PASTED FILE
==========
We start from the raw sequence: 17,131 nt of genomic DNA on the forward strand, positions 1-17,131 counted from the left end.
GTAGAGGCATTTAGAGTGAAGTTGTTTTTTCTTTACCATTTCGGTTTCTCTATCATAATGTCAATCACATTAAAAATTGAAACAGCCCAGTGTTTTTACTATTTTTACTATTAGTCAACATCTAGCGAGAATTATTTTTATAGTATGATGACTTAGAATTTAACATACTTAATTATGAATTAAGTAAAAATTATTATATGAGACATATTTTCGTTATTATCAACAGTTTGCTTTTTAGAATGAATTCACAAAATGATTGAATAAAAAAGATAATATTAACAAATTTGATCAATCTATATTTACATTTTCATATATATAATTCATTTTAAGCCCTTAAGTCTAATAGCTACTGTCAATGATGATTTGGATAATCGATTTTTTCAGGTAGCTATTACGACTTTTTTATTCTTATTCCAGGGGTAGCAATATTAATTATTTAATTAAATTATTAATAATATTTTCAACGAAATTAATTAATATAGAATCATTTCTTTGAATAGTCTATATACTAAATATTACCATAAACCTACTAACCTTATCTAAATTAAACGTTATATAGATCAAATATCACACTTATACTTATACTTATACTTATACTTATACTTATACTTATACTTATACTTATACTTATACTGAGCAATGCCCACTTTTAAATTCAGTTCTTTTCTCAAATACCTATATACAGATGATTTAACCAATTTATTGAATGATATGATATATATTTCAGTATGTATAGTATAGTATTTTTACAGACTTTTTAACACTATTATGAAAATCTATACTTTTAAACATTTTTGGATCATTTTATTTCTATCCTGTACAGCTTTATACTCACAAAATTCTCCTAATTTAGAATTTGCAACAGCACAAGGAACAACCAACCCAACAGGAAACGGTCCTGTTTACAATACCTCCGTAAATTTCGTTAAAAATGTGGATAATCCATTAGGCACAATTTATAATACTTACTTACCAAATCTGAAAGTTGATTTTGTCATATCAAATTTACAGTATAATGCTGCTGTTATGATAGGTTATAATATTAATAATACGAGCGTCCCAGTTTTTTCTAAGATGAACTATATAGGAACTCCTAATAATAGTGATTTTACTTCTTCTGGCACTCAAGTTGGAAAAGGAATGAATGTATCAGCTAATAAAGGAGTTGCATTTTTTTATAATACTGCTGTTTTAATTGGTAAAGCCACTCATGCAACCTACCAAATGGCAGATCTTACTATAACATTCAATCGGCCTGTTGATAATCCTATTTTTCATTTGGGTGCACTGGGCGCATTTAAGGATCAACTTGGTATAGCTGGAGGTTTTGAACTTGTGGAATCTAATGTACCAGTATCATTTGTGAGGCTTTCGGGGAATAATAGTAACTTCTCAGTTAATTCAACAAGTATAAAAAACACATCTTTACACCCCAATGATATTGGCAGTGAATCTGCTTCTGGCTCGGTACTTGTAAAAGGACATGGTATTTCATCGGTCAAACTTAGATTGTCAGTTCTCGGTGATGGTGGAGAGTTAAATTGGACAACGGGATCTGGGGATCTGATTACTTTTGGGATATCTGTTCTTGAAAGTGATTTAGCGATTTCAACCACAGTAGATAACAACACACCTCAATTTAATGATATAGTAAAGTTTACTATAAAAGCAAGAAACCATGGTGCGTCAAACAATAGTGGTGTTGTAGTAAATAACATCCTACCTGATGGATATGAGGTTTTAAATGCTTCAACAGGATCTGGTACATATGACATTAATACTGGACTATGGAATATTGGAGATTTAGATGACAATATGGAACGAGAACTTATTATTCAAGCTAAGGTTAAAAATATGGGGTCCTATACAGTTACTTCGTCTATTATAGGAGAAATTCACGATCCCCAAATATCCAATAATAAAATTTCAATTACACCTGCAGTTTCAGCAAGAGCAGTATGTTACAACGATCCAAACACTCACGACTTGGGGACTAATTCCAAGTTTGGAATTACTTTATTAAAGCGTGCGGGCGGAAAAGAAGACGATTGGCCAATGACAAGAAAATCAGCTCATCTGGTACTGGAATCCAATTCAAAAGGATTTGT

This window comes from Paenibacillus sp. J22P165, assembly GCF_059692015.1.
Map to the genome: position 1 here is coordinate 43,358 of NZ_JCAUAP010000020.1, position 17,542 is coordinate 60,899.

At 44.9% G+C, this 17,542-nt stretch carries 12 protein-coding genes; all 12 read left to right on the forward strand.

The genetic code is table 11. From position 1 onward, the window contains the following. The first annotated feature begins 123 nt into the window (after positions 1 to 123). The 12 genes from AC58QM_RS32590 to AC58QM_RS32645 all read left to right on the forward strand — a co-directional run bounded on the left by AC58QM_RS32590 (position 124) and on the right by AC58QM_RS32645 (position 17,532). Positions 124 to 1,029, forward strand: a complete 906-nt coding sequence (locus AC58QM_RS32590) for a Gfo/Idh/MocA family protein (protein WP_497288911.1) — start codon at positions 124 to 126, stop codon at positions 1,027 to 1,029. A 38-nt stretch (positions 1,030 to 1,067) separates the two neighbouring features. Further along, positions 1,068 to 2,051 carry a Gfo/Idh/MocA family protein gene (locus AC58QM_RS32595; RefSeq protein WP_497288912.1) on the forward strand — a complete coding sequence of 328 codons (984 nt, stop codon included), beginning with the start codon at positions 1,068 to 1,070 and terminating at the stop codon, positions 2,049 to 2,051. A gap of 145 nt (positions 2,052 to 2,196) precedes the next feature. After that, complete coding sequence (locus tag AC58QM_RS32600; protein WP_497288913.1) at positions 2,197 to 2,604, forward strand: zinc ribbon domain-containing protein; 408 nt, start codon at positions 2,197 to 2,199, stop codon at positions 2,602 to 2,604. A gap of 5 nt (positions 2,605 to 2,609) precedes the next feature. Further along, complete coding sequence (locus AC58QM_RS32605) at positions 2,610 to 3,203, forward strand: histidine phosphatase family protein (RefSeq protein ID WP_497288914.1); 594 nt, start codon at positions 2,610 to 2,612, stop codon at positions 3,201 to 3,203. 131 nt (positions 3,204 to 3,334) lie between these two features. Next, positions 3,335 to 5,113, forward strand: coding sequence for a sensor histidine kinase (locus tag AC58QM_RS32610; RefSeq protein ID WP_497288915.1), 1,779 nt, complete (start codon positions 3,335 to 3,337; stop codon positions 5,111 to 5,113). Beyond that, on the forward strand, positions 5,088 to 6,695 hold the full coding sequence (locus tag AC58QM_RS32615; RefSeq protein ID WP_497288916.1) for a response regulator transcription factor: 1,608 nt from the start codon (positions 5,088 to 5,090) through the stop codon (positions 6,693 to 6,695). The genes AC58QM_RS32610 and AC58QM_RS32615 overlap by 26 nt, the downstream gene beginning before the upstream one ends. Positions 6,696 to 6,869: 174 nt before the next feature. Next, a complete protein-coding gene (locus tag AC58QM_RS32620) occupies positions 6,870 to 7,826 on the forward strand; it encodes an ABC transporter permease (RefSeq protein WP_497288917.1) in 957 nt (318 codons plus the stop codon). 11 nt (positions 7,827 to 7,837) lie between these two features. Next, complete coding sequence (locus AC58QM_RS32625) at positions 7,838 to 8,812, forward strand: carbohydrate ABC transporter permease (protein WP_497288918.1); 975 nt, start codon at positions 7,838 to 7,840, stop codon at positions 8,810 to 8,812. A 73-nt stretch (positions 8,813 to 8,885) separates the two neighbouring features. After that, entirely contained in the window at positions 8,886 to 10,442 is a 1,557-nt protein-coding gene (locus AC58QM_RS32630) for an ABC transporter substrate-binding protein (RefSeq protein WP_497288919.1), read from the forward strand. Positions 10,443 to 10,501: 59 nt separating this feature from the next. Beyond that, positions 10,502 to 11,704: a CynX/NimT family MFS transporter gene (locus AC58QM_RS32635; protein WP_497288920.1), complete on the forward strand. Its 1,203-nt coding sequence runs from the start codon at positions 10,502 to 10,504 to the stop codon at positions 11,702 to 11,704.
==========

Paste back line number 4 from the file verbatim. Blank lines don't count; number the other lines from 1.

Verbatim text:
Map to the genome: position 1 here is coordinate 43,358 of NZ_JCAUAP010000020.1, position 17,542 is coordinate 60,899.